TORONTO – I had plenty of fun at last weekend’s NXT Takeover: Toronto show, and not all of it had to do with the great action in the ring. No, it had more to do with 30 years of covering pro wrestling, and the benefits that come along with that run.

Along for the ride with me were my son, Quinn, and his wrestling-loving buddy Chazz — who actually tied his birthday party into a viewing of WWE SummerSlam at a local theatre.

As we headed into the Air Canada Centre lobby, we immediately ran into SLAM! Wrestling photographer extraordinaire Mike Mastrandrea, and we chatted for a bit.

Entering the arena, I explained to the boys what an over/under line was, and we set the over/under at 10 for the number of people that I would know and stop to say hello to. Well, that didn’t take long to go past 10, and that included media that I knew, some local wrestlers and promoters at the show, and fans. There’s a reward in that, as everyone loves to be acknowledged and remembered, myself included.

Then I got the chance to sit beside the lovely Jade Chung, who I hadn’t seen in a while. We got caught up — I think the last time I actually talked with her in person was when she ran a bar out on the Danforth and hosted a post-Ring of Honor party one night. (The surreal memory from that night was having a conversation with Necro Butcher about kids.) Jade and her buddies were a lively, funny bunch, which always helps the atmosphere too.

But I digress.

There was action in the ring, courtesy NXT, and right from the beginning, it was special.

None of us were all that familiar with the actual NXT wrestlers and the storylines; realistically there is WAY too much pro wrestling on TV, and I don’t see how anybody can have any semblance of a life and keep up. But that doesn’t mean that I wasn’t familiar with many of the wrestlers.

A big part of the fun of going to the indy wrestling shows anywhere, not just in Toronto, is the chance that one of the grapplers might make it big one day. It was the same for me growing up in Kitchener, and going to OHL hockey games with Kitchener Rangers like Paul Coffey and Brian Bellows going on to stellar NHL careers.

My son and I have been to a number of indy shows through the years — in fact, his first favourite wrestler, Brent Banks, was one of the people we said hi to in the crowd, so it was neat to see someone like Rich Swann right off the bat, who we’d witnessed do his funky routine in person with SMASH Wrestling.

Eric Young at NXT Takeover: Toronto. Photos by Mike Mastrandrea

But then Eric Young came out with SAnitY to interrupt the Rich Swann versus Kona Reeves bout, and I was swept up in emotion. Here was this guy that I met way back around 1997 in the Hart Brothers Wrestling School in Cambridge, Ontario, run by the memorable-for-all-the-wrong reasons Ike Shaw. When he won the TNA World title, I made sure to get an interview with Eric for SLAM! Wrestling; though he made the journey himself, a little part of me did too.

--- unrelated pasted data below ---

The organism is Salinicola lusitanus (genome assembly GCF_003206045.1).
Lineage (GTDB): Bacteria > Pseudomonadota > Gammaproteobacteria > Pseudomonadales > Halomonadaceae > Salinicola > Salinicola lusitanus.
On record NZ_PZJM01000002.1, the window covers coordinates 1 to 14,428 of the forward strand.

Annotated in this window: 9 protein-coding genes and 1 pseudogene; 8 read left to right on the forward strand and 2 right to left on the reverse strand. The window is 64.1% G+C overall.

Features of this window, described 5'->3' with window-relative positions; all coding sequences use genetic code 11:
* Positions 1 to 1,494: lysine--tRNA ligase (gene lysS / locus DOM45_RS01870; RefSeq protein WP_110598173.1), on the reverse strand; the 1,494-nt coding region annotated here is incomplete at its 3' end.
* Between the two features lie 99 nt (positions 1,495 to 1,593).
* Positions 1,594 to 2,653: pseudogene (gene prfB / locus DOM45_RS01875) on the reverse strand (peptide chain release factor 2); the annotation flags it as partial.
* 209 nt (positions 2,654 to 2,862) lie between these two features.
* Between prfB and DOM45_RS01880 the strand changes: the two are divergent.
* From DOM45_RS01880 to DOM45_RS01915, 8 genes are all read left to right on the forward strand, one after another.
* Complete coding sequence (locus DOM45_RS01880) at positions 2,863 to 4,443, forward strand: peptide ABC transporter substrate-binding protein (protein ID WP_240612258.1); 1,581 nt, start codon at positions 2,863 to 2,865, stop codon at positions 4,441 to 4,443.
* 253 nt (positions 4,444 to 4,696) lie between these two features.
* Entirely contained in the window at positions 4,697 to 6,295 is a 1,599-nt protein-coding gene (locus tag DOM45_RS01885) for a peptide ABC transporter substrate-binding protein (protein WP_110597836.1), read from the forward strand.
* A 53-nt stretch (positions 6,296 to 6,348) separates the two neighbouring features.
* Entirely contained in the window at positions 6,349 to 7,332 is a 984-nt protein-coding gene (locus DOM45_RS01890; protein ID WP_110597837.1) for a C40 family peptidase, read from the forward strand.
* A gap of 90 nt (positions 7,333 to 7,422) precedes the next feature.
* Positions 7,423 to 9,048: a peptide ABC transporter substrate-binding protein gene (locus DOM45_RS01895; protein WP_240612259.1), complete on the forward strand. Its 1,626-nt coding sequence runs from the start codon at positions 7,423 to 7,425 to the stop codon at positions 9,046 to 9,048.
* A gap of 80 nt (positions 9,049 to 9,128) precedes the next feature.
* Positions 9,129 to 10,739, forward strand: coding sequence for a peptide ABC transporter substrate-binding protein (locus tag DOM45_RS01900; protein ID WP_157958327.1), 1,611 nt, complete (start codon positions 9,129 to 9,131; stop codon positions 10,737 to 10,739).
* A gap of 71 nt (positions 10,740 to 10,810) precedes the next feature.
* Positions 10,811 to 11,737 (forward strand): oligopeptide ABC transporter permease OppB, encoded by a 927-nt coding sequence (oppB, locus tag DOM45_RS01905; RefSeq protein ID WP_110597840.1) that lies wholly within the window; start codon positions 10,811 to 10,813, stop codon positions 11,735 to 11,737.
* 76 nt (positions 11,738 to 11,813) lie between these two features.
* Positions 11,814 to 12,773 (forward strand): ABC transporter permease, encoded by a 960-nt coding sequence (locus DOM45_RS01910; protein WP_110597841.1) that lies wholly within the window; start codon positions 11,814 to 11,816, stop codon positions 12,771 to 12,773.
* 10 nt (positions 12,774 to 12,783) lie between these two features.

That same feeling came up a few more times as the show went along. I first interviewed Aliyah after she was a Toronto Sun SUNshine Girl/wrestler, and here she was in the ACC, her family screaming for her a few rows behind us.

Bobby Roode was trained by Sean Morley (Val Venis) and Shane Sewell, who were trained themselves by the father-son duo of Dewey “The Missing Link” Robertson and Jason Sterling, and since my wife worked with Dewey on his autobiography, there was a feeling that I’d been a part of that glorious journey too. Plus when we first wrote about “Bobby Rude” here in 2001, he was an up-and-coming star in the Maritimes, so we picked well with that story.

Likewise, Tye Dillinger is a kid that I saw wrestle a ton of times when he was Shawn Spears. During his first go-round with WWE — the video NXT ran on him and his various attempts to move up the ladder was very well done and an acknowledgement of how it’s more than just talent that gets someone through — he coyly declined an interview talking about leaving for the big time. Perhaps he knew that it would be a bumpy ride?

There are plenty of others on the show that I’d interviewed or met through the years, like Mickie James, Paul Ellering and Samoa Joe, but I did make a note that it was odd being at a show where there were so many that I have never, ever seen live before (Authors of Pain, The Revival, Asuka, TM 61).

Tommaso Ciampa and Johnny Gargano showed genuine emotion with their win.

But I’ll leave the last huzzah for #DIY, Johnny Gargano and Tommaso Ciampa, who not only had the match of the night, beating Scott Dawson and Dash Wilder in a best-of-three falls bout for the NXT tag titles, but they also showed such passion and excitement at the win (as babyfaces should) that it felt like we, as a crowd, helped propel them to the victory.

That’s some magic right there. And since I’ve gotten to know Johnny a little over the years — he once wrote a guest column for the site — I will say that his victory is one more feather in the cap of Cleveland’s sporting year, which has included a Calder Cup (Lake Eric Monsters), an NBA title (Cavaliers), World Series finalists (Indians). Now, if it was only possible for our beloved Browns to get a win too …